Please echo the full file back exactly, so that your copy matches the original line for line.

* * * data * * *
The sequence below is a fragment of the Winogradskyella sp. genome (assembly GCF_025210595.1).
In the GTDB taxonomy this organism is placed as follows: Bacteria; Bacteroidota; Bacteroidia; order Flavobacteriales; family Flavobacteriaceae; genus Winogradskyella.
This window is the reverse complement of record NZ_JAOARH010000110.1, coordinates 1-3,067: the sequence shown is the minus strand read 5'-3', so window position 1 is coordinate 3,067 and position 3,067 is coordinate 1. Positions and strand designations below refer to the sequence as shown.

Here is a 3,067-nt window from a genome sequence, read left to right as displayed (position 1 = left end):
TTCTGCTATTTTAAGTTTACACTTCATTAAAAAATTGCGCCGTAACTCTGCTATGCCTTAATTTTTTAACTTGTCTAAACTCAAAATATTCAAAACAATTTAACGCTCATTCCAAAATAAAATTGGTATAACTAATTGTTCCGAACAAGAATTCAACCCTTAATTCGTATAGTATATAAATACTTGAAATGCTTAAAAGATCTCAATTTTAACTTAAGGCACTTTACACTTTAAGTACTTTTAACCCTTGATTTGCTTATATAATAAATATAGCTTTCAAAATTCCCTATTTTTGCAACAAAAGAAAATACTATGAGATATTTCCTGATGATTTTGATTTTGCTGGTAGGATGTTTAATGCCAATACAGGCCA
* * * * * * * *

The sequence below is a fragment of the Winogradskyella sp. genome (assembly GCF_025210595.1).
In the GTDB taxonomy this organism is placed as follows: Bacteria; Bacteroidota; Bacteroidia; order Flavobacteriales; family Flavobacteriaceae; genus Winogradskyella.
This window is the reverse complement of record NZ_JAOARH010000110.1, coordinates 1-3,067: the sequence shown is the minus strand read 5'-3', so window position 1 is coordinate 3,067 and position 3,067 is coordinate 1. Positions and strand designations below refer to the sequence as shown.

Here is a 3,067-nt window from a genome sequence, read left to right as displayed (position 1 = left end):
TTCTGCTATTTTAAGTTTACACTTCATTAAAAAATTGCGCCGTAACTCTGCTATGCCTTAATTTTTTAACTTGTCTAAACTCAAAATATTCAAAACAATTTAACGCTCATTCCAAAATAAAATTGGTATAACTAATTGTTCCGAACAAGAATTCAACCCTTAATTCGTATAGTATATAAATACTTGAAATGCTTAAAAGATCTCAATTTTAACTTAAGGCACTTTACACTTTAAGTACTTTTAACCCTTGATTTGCTTATATAATAAATATAGCTTTCAAAATTCCCTATTTTTGCAACAAAAGAAAATACTATGAGATATTTCCTGATGATTTTGATTTTGCTGGTAGGATGTTTAATGCCAATACAGGCCA